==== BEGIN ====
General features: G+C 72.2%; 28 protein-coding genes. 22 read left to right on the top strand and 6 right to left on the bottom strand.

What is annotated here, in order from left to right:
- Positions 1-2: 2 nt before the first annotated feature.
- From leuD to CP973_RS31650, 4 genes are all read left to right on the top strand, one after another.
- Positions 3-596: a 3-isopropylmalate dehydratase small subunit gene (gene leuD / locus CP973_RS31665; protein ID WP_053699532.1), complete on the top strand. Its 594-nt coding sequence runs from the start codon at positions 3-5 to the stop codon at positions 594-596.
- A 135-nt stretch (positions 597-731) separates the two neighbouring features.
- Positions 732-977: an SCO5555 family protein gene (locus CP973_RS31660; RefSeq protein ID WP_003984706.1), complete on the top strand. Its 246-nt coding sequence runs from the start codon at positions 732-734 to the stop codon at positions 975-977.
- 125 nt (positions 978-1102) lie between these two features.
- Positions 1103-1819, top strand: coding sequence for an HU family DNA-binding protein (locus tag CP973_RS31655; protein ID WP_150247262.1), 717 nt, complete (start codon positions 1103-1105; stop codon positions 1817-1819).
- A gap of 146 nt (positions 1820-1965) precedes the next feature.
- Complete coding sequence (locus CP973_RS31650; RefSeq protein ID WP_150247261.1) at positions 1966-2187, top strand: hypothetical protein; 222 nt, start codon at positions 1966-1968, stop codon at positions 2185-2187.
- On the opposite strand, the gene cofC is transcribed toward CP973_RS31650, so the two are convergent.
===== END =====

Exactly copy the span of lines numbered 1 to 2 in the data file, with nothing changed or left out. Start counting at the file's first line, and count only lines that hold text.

General features: G+C 72.2%; 28 protein-coding genes. 22 read left to right on the top strand and 6 right to left on the bottom strand.

What is annotated here, in order from left to right: